When The Exorcist hit theaters in 1973, the special effects that horrified audiences across the globe were unprecedented on the screen. In 2004, of course, spectacular effects are commonplace and moviegoers are accustomed to believing the unbelievable. But the filmmakers of Exorcist: The Beginning didn’t want to simply inundate audiences with showy effects – instead, they intended to use effects as a tool to recapture the chilling mood of the original, rather than as an end unto themselves.

“I wanted to make a film that you would actually believe led into The Exorcist,” says Harlin. “So it’s not filled with fancy special effects and tricks of the trade of today. It’s more of a primal horror film based on suspense and psychological terror, and our effects are more old-school in their approach than something you can obviously tell came from a computer.”

The Exorcist is required watching for effects guys,” enthuses Exorcist: The Beginning makeup effects supervisor Gary Tunnicliffe, whose work has been seen in a host of terrifying films, including installments in the Hellraiser and Halloween series and Tim Burton’s Sleepy Hollow. “It has stood the test of time so well because it hits you on both a cerebral and a physical level. There are horror films that just hit you in the gut, and there are horror films that hit you in the mind. The Exorcist has that two-punch.”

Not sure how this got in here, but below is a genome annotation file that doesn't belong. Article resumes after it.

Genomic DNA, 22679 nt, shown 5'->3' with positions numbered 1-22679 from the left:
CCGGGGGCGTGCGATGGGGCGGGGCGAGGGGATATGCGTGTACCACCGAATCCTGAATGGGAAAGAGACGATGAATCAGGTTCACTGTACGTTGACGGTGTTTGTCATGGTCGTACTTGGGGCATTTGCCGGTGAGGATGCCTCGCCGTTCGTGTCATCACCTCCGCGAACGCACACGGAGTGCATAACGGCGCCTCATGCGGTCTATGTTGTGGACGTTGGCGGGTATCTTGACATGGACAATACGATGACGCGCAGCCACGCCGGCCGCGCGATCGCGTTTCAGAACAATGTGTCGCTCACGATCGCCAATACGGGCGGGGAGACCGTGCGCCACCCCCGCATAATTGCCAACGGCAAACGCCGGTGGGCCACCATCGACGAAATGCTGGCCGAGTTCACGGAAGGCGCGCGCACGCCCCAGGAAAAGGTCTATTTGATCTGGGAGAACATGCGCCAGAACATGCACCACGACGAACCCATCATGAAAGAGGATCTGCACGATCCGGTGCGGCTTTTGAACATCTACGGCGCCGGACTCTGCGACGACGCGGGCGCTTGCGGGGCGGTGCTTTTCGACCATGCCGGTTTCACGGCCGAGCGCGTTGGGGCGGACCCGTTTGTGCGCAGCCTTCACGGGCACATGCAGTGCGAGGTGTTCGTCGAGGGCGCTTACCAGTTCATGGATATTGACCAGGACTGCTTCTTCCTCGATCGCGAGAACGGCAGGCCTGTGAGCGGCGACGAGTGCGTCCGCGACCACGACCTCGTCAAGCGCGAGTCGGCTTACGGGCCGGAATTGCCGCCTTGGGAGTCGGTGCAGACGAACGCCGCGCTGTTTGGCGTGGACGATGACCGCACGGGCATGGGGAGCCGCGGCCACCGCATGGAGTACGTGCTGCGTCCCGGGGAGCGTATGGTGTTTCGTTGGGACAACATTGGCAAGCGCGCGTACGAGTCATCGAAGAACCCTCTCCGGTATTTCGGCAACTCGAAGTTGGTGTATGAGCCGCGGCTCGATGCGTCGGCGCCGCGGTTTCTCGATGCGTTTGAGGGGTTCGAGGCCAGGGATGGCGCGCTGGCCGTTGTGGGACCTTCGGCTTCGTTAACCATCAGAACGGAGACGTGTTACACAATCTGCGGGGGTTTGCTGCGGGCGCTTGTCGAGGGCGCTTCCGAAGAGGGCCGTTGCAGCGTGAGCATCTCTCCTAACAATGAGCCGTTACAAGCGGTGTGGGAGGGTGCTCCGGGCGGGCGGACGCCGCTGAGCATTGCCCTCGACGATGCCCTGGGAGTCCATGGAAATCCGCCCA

In spite of the more than 30 years that passed between the two productions, the materials and processes employed by the makeup effects crew on Exorcist: The Beginning match those used by Dick Smith in the original film. “We used the traditional, tried and true foam latex appliances,” reveals Tunnicliffe. “So it’s exactly the same kind of makeup in its creation and build that Dick used, although I employed a slightly different paint and the contact lenses are more comfortable than the contact lenses would have been back then. But it’s basically 1970s technology. And a lot of those techniques were created by Dick Smith. So if it looks good it’s a tribute to him, really.”

Interestingly, perhaps the most extraordinary effect Dick Smith conjured for The Exorcist was one that went virtually unnoticed. While the character of Merrin was in his 70s, Max von Sydow was only 44 years old at the time the film was shot. It took three to four hours in the makeup chair each day to turn Sydow into a 70-year-old man. 

“I think people love to be scared in the movies,” says Harlin, “because it’s a very satisfying cathartic emotion to be able to sit in your seat, go through these horrific scenarios, and then the lights come up in the end and you walk out of the theater and your life is safe and good. I think this film will be that kind of an experience. If you really want to see a movie where you will have to grab that person who is next to you and your popcorn will go flying and hopefully you’ll have to cover your eyes a few times as well, Exorcist: The Beginning is the film for you.”